Over the next few weeks in the build up to the opening of Napoleon Disrobed at Theatre Royal Plymouth, we will be sharing our rehearsal diary written by different members of the company… stay tuned to be amongst the first to hear how Napoleon Disrobed is shaping up!
I’ve worked on a variety of shows with the Idiots, including Get Happy for kids, The Ghost Train, which featured an orchestra of lawnmowers and other random props, Every last Trick, a collaboration with Spymonkey and the Simon Armitage penned musical, I am Thomas. Napoleon is my first time devising with Kathryn directing and Paul onstage, which is very exciting.
I like to spend as much time as I can in rehearsals, playing with the rest of the company. This allows the soundtrack to become much more integrated into the piece. I join in on the improvisations by playing different sorts of music and sound effects, designed to work out what might work in the sound world. It’s a lot of fun and usually very funny. I always strive to reinforce what’s happening onstage, or provoke ideas and a change of direction by throwing in left-field sounds or music choices. At the moment there is an obvious music track included, because we couldn’t resist…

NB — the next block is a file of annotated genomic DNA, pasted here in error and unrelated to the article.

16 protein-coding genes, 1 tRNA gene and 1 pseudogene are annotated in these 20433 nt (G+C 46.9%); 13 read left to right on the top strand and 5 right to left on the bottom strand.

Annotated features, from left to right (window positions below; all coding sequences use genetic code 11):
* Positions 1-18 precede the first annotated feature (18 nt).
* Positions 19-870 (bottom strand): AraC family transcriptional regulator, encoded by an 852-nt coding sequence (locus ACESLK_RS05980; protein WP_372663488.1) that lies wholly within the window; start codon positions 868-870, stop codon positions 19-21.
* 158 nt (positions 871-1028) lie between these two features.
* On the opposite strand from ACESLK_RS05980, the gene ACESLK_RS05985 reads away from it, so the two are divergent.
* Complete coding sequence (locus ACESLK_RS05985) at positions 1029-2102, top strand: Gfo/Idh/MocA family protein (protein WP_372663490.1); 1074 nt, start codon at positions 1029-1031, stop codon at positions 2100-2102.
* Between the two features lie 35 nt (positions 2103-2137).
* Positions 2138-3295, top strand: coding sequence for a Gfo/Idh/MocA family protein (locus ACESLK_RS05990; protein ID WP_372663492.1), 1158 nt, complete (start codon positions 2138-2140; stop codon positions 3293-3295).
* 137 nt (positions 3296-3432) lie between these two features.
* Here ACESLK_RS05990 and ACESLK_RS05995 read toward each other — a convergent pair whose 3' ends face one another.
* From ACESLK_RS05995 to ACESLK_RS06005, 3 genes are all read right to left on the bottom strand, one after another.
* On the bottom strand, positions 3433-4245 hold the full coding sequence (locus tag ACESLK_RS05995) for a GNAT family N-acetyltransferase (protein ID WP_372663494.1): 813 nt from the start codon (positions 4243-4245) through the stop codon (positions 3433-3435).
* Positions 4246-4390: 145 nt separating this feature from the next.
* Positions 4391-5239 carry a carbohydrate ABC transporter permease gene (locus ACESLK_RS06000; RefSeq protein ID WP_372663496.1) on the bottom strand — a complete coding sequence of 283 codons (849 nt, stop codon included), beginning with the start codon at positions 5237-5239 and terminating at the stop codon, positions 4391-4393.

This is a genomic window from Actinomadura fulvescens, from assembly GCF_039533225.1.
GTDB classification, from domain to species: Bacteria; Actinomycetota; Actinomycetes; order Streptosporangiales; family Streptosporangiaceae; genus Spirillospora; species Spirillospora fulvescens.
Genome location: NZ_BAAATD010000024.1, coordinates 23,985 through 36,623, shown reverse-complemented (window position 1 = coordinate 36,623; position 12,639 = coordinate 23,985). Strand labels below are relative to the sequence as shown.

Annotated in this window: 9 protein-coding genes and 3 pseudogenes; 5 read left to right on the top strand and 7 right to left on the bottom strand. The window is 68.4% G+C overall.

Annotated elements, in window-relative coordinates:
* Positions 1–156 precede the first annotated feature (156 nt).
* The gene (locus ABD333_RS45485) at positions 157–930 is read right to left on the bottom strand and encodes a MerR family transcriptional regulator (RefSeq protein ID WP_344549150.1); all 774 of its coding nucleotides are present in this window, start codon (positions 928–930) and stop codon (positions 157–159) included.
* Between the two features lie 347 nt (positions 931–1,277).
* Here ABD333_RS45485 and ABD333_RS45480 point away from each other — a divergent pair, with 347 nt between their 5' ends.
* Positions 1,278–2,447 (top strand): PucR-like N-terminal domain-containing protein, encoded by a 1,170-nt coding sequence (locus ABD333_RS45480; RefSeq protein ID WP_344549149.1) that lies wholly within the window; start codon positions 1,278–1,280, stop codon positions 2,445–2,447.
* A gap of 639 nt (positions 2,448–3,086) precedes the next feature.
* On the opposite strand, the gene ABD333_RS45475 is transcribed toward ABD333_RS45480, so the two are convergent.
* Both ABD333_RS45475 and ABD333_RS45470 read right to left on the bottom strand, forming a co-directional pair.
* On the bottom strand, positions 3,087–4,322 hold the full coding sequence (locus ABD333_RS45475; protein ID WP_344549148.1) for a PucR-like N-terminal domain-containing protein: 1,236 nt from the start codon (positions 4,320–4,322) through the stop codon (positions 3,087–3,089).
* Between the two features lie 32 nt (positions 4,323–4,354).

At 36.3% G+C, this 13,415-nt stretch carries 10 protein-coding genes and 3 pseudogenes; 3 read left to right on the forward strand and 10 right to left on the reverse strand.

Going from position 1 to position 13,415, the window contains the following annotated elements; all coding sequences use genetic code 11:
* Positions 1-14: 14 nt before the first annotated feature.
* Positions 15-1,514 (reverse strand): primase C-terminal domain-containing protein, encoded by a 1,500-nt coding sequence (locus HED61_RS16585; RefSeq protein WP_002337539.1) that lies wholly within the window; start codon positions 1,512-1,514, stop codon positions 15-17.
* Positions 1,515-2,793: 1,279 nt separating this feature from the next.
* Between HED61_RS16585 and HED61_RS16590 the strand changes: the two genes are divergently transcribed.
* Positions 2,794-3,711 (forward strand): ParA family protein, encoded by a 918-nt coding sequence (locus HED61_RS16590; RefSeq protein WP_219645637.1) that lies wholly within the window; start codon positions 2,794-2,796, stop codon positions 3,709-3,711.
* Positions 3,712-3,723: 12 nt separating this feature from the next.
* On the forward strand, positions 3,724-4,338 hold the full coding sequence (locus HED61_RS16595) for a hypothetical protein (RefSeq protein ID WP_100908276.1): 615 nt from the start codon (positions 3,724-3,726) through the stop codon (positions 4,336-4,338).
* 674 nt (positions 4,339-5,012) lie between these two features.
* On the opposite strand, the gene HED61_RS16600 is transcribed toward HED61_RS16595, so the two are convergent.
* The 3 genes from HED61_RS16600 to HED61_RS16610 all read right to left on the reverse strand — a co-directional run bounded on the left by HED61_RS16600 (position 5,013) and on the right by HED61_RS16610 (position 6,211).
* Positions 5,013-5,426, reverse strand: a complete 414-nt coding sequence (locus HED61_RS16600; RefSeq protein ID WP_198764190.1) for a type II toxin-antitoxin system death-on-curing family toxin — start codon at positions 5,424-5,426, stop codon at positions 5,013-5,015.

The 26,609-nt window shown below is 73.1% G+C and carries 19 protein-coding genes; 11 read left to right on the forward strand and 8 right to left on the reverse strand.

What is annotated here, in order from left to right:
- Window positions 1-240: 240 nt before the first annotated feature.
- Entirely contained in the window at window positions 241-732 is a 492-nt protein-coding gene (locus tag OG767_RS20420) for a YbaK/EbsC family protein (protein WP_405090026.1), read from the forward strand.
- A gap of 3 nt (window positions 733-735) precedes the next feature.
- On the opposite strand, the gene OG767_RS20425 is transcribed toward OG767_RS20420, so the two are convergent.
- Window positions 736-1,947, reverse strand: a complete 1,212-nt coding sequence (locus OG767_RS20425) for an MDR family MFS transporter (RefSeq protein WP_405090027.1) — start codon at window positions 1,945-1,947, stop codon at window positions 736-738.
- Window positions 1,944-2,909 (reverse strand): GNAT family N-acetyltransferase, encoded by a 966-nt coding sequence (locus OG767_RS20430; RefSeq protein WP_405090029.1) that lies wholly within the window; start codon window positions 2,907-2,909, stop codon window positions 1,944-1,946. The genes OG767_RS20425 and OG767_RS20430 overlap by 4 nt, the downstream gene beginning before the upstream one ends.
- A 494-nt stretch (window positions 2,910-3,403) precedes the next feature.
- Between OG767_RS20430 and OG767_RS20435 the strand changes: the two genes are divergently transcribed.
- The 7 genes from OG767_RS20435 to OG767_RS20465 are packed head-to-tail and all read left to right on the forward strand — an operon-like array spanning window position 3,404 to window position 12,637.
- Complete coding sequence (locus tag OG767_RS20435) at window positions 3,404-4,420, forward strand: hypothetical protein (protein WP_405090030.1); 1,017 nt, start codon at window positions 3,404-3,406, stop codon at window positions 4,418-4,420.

I hope the sound will be important to the piece, as I am creating the soundtrack alongside the rest of the material. Kathryn and I had several meetings about the music before we started rehearsing, looking at what sort of sounds/music might give us Napoleon’s emotional world. An obvious starting point was trumpet music. We also listened to lots of contemporary sax music and on a different note, silent film music. We used a couple of Chaplin films as reference for the use of music.
In the early stages I’m mostly trying to find a sound/music palette which work for the style of worlds we inhabit.
The rehearsal room has been a very collaborative space with a relaxed atmosphere, allowing everyone to contribute in their own ways. It’s still intense though! For me it was interesting to witness a fairly complicated, heady discussion about the Waterloo scene be eventually transformed into a really creative method of telling that story.
Finding the music for Paul’s own funeral improvisation (yep!), was morbid fun…Since I know something of Paul’s music tastes, picking opposite style of music was much more amusing. Not sure I won that battle though, we’ll have to wait and see what makes the cut. Another improv came with Kathryn’s provocation, “Napoleon’s body parts”. This resulted in an anarchic sequence involving a Hollywood producer, 3 crazy films, and a lot of bizarre sound effects and music. Highly entertaining!